Back to school still a question mark
The New York City school system, the nation’s largest, is officially back in action on Sept. 21. Nearly 40 percent of parents, however, have chosen to have their children learn remotely for the first few months of the school year, the New York Times reported. Families opting for remote learning tend to be more prosperous, and so their decision to stay out of school — and perhaps remain out of the city — could further dent an already depressed rental market.
“It’s not just going to open floodgates,” Douglas Elliman’s head of rentals Hal Gavzie said of school reopening’s ability to bring New Yorkers back to the city.
And it’s not just public schools. Success Academy, the city’s largest charter school network, is staying fully remote until at least December.
Evictions are a no-go. So are tax lien sales
Multifamily landlords were dealt a wallop by the CDC last week, when the federal agency issued a new order banning most residential evictions through December. Landlords and their representatives have already argued that state and federal governments have provided little relief for them in the wake of the pandemic. This latest move, they say, could push them over the brink.
“You’re leaving the most crucial industry except food out in the cold,” said Jaime Cain, a real estate attorney.
Tenant advocates, however, argue the measure doesn’t go far enough.
“What exactly do you think is going to happen January 1?” said the Legal Aid Society’s Ellen Davidson. “It can’t be that as of January 2, everyone gets evicted.”
Meanwhile, the city’s annual tax lien sale was once again postponed, providing homeowners and landlords behind on their tax payments a reprieve.
The city’s Department of Finance administers the sale, selling the owners’ outstanding debt to a nonprofit trust that can eventually assume control of the property. Officials decided to push it off due to pandemic-related financial strains. But when is it now slated for? The governor says Oct. 4; the city says Sept. 25.
Office leasing doldrums
Manhattan office availability rates hit a seven-year high in August, Colliers data show, with leasing volume down 21 percent year-over-year. Facebook’s consummation of its megadeal at Vornado’s Farley Building was a big boost for the market, but as more companies opt for full or partial remote work, expect sublet space to become migraines for landlords.
New York investment sales volume from January through June totaled $9.65 billion — a drop of 45 percent compared to the second half of 2019, according to Ariel Property Advisors. And those numbers include deals that went into contract before the pandemic fully took hold in the city, so the true health of the market may be even more dire.
Overall, the U.S., which has been among the developed nations hardest hit by the pandemic, has seen its investment sales plummet more than most other major markets. The Americas region saw deal volume fall to $43 billion in the second quarter, a 70 percent year-over-year drop from $141 billion, according to CBRE. Hotel deals fell off a cliff, but office, multifamily and industrial sectors also took big hits.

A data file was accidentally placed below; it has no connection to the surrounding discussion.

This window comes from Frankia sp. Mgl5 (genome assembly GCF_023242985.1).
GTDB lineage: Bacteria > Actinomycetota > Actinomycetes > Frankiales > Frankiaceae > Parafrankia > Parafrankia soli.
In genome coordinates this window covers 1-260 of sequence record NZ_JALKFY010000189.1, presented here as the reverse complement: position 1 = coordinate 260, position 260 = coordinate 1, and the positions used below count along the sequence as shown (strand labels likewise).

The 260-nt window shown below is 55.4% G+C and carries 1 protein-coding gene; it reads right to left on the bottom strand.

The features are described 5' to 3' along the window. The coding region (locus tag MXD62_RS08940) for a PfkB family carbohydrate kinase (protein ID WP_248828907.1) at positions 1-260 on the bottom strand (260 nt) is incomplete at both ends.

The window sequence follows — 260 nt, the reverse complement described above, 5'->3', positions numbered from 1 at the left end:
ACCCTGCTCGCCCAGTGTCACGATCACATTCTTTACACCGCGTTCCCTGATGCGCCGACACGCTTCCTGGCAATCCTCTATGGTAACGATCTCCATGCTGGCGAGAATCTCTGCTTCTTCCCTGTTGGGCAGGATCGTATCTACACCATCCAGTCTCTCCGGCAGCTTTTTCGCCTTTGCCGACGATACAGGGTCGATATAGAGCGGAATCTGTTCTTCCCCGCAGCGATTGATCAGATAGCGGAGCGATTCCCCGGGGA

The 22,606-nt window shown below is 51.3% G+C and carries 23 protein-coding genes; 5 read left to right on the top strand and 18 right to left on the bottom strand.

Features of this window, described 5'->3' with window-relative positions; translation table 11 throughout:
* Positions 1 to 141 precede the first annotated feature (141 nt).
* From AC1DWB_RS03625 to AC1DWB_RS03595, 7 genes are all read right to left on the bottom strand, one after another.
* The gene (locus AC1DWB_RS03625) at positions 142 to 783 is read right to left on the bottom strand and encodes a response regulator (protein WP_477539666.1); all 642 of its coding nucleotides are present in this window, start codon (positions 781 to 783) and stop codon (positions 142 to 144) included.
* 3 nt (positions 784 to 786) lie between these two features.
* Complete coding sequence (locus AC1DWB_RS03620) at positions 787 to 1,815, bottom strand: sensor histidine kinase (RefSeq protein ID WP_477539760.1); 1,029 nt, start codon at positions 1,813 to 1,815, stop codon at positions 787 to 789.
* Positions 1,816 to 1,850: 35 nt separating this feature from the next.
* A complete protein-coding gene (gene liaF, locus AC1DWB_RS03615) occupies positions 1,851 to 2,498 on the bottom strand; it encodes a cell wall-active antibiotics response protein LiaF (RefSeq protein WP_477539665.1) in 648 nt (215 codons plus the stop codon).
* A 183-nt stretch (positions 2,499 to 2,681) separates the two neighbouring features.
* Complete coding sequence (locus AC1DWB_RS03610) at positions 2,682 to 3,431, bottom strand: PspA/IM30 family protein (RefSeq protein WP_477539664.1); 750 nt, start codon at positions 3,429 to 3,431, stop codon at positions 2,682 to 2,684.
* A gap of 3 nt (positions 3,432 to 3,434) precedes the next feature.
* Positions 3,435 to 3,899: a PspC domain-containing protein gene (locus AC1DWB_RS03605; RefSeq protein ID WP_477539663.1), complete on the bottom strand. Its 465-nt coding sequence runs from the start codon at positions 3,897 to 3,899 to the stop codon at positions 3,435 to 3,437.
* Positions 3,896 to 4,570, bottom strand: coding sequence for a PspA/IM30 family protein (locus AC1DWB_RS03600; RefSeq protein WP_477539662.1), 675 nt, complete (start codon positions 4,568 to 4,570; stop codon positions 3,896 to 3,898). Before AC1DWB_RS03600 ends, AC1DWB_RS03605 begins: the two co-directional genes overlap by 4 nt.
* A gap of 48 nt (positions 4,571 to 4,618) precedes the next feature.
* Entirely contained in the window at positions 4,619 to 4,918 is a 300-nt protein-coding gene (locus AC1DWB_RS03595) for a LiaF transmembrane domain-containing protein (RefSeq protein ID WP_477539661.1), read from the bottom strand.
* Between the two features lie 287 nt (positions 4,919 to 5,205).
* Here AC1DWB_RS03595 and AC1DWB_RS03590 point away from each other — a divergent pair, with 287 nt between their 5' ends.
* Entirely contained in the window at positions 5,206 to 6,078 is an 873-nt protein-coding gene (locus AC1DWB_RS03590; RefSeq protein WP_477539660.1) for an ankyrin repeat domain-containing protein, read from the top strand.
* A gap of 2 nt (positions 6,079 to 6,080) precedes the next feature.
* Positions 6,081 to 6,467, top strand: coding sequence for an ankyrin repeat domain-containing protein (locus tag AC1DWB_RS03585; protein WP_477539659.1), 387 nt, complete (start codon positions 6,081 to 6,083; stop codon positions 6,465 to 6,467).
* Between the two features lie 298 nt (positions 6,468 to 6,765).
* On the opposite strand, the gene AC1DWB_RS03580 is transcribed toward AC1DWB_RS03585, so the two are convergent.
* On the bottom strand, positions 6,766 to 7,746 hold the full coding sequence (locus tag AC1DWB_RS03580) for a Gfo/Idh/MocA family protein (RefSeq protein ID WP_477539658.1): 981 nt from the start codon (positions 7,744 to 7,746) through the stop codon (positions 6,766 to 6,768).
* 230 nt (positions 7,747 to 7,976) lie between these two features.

New York City malls are reopening Sept. 9. The five boroughs are home to about two dozen malls, a paltry number relative to the city’s population. The comeback, however, comes with strict rules, including no food courts, no hanging out, and no “loitering.”
Related CEO Jeff Blau said late last month that the developer was collecting just about 50 percent of its rents at its Manhattan malls (Hudson Yards, touted as the “future of retail,” is most definitely a mall). Related has taken major hits at Hudson Yards, including losing key tenant Neiman Marcus and showpiece eatery TAK Room. Other malls are also struggling, with Manhattan Mall losing JC Penney to bankruptcy and Empire Outlets in Staten Island unable to make debt payments.
More broadly in retail, observers are expecting a wave of defaults this fall and winter as landlords who worked with retailers on rent relief run out of options – and their lenders run out of patience.
First, we take Manhattan
Contracts for condos in Manhattan fell almost 38 percent year-over-year in August, according to Miller Samuel data, while new listings went up 30 percent. Co-op contracts fell 26 percent. The ultra-luxe market was basically on ice. Brooklyn, however, had another rollicking month: Modestly-priced co-op deals saw a big spike, as did condos.
Deals in Brooklyn have mostly followed the upward trajectory of the suburbs. Co-op deals climbed 181 percent last month to a total of 138, the report showed. Most of them were in the $500,000 to $999,000 range, followed by the second-largest bracket, under $500,000. There were zero co-op deals above $4 million.
Meanwhile, out East
Labor Day is usually the last hurrah for the Hamptons, with the Bobby Vans set packing up their white pants and booking their Blades back into the city. This year, however, the Hamptons promises to be a year-round destination. Summer hotspot eateries are planning to stay open for at least a couple more months. Families that have opted in for remote learning for their children are extending their rentals and scrambling to buy. Contracts for single-family homes on the South Fork climbed 109 percent year-over-year in August.
“No matter where you go nowadays,” said Town & Country’s Judi Desiderio, “people are saying there’s going to be no tumbleweed Tuesday.”